With upside on gold prices uncertain, miners have taken notes from the Osisko deal to seek out assets that will keep them growing in a low-price environment. Let the M&A games begin…
By most accounts, it was a pretty intense first quarter for the gold industry — something we haven’t seen for quite some time.
A few weeks ago, the wrestling match to win the coveted ownership of Canada’s Osisko Mining (TSX:OSK) finally ended when Goldcorp (NYSE:GG) decided against upping its hostile takeover bid a third time.
In case you missed it, Goldcorp initially came in with a hostile bid offer of CAD$2.88 billion in cash and stock back in mid-January with the intention of gaining control of OSK’s producing Canadian Malartic mine in Quebec.
The original offer was for 0.146 per share of GG plus CAD$2.26 in cash for each OSK share, giving Osisko shareholders an aggregate of CAD$5.95 per share — which was promptly rejected by Osisko as being severely undervalued.
Over the next few months, Goldcorp held strong at that price, even as OSK threatened GG with a lawsuit.
But lo and behold, OSK landed a haymaker and stunned investors on April 2nd…
It announced that Yamana Gold Inc. (NYSE:AUY) would acquire 50% of Osisko, an offer valued at just under CAD$1 billion that would allow OSK to keep its head office in Montreal.
The agreement would’ve given each outstanding common share of Osisko 0.2119 per share of Yamana, CAD$2.19 in cash, and a new share of Osisko.
The aggregate cash and stock value of the deal worked out to CAD$7.60 per share.
After Goldcorp was given the opportunity to review Osisko’s books, it countered a week later with a proposal that would be worth CAD$3.6 billion, or $7.65 per share.
A few days after that, Osisko unveiled a new joint offer from Yamana and Agnico Eagle Mines Ltd. (NYSE:AEG) valued at a whopping CAD$3.9 billion, or $8.15 per share.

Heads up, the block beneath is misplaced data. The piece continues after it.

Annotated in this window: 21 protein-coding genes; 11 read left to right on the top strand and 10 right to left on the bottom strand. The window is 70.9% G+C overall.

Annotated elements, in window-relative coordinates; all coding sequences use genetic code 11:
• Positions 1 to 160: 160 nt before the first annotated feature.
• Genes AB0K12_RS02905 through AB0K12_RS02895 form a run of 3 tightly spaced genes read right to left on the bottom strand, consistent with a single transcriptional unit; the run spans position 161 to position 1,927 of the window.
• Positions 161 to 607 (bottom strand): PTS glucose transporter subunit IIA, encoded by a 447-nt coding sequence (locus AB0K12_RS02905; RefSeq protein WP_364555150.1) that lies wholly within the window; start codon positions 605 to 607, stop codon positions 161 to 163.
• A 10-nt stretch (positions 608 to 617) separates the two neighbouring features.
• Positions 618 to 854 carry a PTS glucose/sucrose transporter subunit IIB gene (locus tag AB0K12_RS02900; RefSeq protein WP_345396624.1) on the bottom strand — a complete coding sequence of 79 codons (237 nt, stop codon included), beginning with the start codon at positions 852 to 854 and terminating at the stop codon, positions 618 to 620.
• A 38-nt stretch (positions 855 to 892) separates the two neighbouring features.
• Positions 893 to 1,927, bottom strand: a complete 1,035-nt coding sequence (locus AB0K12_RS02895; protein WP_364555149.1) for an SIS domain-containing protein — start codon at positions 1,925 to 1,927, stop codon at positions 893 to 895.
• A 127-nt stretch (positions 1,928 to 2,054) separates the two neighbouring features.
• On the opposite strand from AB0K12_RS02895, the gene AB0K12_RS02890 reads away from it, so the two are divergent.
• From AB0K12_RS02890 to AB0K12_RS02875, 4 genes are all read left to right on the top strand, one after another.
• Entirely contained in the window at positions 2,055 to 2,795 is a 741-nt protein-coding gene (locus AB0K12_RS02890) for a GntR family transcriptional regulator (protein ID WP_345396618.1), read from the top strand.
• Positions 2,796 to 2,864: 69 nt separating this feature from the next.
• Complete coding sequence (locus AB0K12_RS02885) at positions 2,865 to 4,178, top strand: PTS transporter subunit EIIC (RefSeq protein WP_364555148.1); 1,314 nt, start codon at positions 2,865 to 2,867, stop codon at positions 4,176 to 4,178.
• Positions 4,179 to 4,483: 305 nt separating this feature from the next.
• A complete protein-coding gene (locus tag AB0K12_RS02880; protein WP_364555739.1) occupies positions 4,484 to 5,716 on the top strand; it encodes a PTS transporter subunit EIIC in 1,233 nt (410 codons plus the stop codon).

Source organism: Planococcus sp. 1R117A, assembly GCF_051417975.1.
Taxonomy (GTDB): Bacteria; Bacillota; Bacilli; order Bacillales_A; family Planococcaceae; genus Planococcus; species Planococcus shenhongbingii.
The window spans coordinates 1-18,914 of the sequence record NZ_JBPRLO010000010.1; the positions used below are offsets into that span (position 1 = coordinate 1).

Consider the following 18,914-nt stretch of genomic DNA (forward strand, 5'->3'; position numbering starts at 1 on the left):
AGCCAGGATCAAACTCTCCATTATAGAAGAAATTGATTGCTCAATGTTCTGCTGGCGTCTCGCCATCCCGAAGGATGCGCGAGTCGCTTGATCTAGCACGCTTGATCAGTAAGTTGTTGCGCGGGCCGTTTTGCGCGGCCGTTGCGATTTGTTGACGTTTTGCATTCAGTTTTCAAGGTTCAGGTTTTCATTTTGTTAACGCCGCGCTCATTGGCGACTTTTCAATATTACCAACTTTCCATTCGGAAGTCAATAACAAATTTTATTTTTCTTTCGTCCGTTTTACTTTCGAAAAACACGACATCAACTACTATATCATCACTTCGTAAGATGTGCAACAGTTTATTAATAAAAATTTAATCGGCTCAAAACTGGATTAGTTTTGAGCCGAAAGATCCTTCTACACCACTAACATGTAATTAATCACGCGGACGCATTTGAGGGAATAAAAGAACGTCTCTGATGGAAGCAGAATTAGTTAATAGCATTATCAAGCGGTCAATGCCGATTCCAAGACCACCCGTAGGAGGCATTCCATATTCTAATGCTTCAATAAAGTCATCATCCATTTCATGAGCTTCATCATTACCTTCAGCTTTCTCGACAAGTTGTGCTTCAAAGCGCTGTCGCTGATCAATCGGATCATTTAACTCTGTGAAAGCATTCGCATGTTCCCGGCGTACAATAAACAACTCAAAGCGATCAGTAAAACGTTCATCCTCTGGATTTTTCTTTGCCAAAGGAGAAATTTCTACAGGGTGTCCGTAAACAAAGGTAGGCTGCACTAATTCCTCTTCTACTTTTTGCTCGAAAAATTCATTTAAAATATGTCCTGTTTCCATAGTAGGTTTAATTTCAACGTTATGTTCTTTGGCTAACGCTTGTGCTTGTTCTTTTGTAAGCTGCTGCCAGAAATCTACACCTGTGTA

It was then that Goldcorp elected not to return fire, and vowed to their shareholders that they would not overpay for new assets.
Osisko shareholders meanwhile, had been quite content with letting the gold majors duke it out, as they watched their share price benefit greatly from the unfolding drama.
But even though Goldcorp walked away empty-handed, the drama clearly demonstrated that gold miners were likely to accelerate their hunt for new takeover targets.
“In our business we are always depleting our existing resources and we have to replace those resources and we always look for opportunities and will continue to do that,” says Goldcorp CEO Chuck Jeannes.
With some stability in bullion prices, the sector as a whole may benefit from better certainty over revenues. In turn, it could set the stage for more M&A action in the second half of 2014.
According to PwC’s recent “Capital Markets Flash” report, “a potential resurgence in mining suggest that M&A activity may finally be looking at the upswing we’ve been anticipating for some time.”
Even as talks have broken down over a potential mega merger between Barrick Gold (NYSE:ABX) and Newmont Mining (NYSE:NEM), it’s another clear indication that the bigger miners are keen on replenishing reserves and finding cost savings.
Although a deal wasn’t struck, some analysts remain optimistic that the Barrick/Newmont conversation could be revisited in the coming weeks.
And who knows… perhaps we may hear Goldcorp’s name come up again.